It’s noon at the Pasing train station. Peaceful lunch break time. Also for the bus driver, who casually leans against an electricity box and smokes a hand-rolled cigarette. But he also knows the forecourt quite differently.

His shift here often starts at 3 or 4 a.m. at night. And that doesn’t feel so casual at all. He feels queasy here at night, he says. Because recently there would be more groups of young people cavorting. “Black jacket, hoodie.”

That it’s getting less comfortable at the Pasing train station – that’s not just a vague feeling from people like the bus driver, who work here day and night. The station and its forecourt have fallen into disrepute. They appear again and again in reports from the Munich police.

For example, with a knife attack on New Year’s Eve. Or last week. On Monday, two 17- and 18-year-olds were hospitalized at the nearby soccer field, in the evening two schoolchildren were approached by young people at the station forecourt, with whom they went to the nearby Herrmann-Hesse-Weg – where a large group of young people were waiting, beating them up and robbed.

On Tuesday, four young people of the same age approached two young people at the train station and threatened them with a knife at the nearby gas station. Valuables were stolen from you.

Has it really become more dangerous here? How threatened do the local people feel? And what needs to change? The AZ pursued these questions for several days at the train station. For example at the nearby Esso petrol station, where an employee recently had to defend herself physically against a drunk and where the young people were robbed last week.

Not much is going on here at lunchtime, the employees have time to talk. Yes, says one with certainty, the situation has recently become more dangerous. In the last three or four months, more and more young people have been meeting at the gas station at night and blocking the toilet. The 14 to 16 year olds, “small dealers” as she says, are the most dangerous. A thesis that is also supported by information from the police. In the football field robbery last week, for example, one of the perpetrators was just 14.

The gas station employee says many have a knife with them. She also worries about her colleagues, who have to go home at night after the end of their shift. The gas station has now responded to the new situation. After 8 p.m., customers are no longer able to enter the shop, where employees sometimes had to resolve conflicts with larger groups late in the evening. The gas station only has one night counter open in the evening.

The location at the station is changing the business – so is the Thai snack bar on the edge of the station square. The owner complains that the problems with the young people are “damaging to business” and that customers stay away late in the evening because people no longer feel comfortable here. He says more social work is urgently needed – but also more police presence at the train station.

When the violence escalates, as it has so often in recent weeks, it is obviously mostly about conflicts between young people. How do young people in the district themselves see the situation?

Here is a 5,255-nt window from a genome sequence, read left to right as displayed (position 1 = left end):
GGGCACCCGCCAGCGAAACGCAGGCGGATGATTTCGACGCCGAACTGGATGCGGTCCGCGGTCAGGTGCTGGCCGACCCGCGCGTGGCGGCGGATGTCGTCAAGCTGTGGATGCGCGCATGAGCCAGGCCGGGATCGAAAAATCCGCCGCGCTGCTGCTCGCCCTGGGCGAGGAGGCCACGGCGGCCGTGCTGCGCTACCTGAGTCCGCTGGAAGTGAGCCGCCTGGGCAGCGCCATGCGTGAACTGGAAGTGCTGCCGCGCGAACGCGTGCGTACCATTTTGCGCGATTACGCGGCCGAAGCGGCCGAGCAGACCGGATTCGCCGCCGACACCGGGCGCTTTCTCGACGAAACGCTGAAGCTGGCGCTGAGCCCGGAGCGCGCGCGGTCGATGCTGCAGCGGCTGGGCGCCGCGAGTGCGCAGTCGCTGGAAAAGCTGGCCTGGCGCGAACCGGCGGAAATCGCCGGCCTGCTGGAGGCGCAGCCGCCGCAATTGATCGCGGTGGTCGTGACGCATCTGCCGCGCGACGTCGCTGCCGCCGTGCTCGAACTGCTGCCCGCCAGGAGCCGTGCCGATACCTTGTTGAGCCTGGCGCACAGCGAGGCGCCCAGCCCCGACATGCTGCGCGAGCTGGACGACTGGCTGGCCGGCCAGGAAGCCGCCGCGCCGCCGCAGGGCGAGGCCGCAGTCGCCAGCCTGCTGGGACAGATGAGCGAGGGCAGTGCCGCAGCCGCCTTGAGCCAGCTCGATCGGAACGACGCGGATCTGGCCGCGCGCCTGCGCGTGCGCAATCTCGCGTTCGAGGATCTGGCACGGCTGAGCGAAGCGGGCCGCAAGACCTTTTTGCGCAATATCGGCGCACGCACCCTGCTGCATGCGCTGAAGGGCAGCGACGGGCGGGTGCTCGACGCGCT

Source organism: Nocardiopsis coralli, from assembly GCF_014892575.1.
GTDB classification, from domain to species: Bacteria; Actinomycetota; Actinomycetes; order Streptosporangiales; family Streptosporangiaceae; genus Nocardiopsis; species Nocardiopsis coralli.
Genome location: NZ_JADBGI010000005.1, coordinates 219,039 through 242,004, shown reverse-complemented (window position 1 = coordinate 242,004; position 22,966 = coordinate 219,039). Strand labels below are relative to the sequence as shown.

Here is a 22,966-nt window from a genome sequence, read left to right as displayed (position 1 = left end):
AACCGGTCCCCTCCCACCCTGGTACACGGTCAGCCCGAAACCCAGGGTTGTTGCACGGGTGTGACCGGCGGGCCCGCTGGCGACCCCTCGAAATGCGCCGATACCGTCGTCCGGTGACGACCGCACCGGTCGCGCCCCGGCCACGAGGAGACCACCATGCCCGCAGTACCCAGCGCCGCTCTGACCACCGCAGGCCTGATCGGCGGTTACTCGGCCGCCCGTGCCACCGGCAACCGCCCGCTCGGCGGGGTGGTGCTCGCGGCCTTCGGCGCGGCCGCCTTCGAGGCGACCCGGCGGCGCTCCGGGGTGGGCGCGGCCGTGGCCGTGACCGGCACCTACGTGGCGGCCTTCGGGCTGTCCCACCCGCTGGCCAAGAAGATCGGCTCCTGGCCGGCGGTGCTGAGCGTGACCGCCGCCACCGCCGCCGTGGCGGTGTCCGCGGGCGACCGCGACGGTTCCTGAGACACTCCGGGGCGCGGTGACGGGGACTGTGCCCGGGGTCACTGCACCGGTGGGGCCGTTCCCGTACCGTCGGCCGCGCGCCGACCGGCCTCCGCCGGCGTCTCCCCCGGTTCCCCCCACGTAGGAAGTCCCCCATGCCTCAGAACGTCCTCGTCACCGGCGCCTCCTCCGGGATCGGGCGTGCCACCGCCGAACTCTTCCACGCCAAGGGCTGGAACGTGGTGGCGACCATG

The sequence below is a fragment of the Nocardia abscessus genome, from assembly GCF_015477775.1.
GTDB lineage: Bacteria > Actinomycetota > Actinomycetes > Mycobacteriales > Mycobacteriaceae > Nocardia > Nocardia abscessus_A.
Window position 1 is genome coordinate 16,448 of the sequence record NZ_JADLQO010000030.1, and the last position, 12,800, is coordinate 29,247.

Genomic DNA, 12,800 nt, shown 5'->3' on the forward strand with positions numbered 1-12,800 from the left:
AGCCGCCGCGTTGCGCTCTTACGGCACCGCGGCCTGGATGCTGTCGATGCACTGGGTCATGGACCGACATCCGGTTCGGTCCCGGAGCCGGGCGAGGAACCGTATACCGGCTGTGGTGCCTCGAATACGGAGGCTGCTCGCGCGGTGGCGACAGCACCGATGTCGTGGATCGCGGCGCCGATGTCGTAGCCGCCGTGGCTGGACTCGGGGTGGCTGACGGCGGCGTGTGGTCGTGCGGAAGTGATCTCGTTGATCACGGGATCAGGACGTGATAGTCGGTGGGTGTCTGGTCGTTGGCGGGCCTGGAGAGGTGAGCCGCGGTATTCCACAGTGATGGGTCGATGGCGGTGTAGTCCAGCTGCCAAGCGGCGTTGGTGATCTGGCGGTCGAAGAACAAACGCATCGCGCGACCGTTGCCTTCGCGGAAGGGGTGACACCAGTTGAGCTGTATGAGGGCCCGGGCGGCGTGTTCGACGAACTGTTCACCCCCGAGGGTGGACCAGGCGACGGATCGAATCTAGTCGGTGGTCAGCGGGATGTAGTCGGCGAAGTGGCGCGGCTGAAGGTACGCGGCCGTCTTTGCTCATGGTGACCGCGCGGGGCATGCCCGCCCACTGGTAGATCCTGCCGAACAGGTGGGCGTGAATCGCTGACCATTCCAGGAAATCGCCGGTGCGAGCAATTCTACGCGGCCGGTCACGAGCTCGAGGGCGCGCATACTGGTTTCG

Three teenagers are waiting for their bus after school. One is telling the others how a group of girls here in front of McDonalds got in trouble with the police on Wednesday. The boys are relaxed about their own safety. But of course, over there at the football field, groups meet to bat. The “winners” would then deduct the losers, “so that they can come away with a profit.” Everyday life at the Pasing train station. Pasing train station rules.

A young couple, born in Pasing, comes out of the train station. Dennis is 20, a trained painter, carries a brown leather bag – and sees the situation quite soberly. “Mei, things are going in a bad direction at the moment,” he says. His girlfriend Aylin is 18 – and sounds a lot more concerned. “I find it shocking the increase in fights and conflicts among young people near the train station.” For the past year, she says, the situation has been “more tense.”

Recep Yildiz also occasionally has problems with the young people. He runs a kebab shop on the north side of the Bahnhofspassage. From time to time young people would soil his terrace at night, he tells the AZ. On the other hand: Somehow there has always been trouble here, that is not new. He’s not worried about himself.

Annette Litschke, who walks her dog in the forecourt, does not feel personally threatened either. “The only thing that bothers me is that sometimes the youngsters are disrespectful to their elders,” she says. What is missing in Pasing, she says, are facilities where young people can also meet in the evenings.

Even in winter, Ante Susnjar sits in front of Café Alex. Coffee, cigarette, his beefy dog ​​on a leash. “They don’t bother me,” he says with conviction. There is stress everywhere anyway and it is worse at the main station. On the other hand: He is glad that his younger brother finally has a girlfriend. And don’t hang around the Pasing train station at night.

Nobody is really unconcerned in Pasing these weeks. Not even the relaxed man with the beefy dog.

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The original of this article “How a Munich train station becomes a dangerous knife hotspot” comes from the evening newspaper.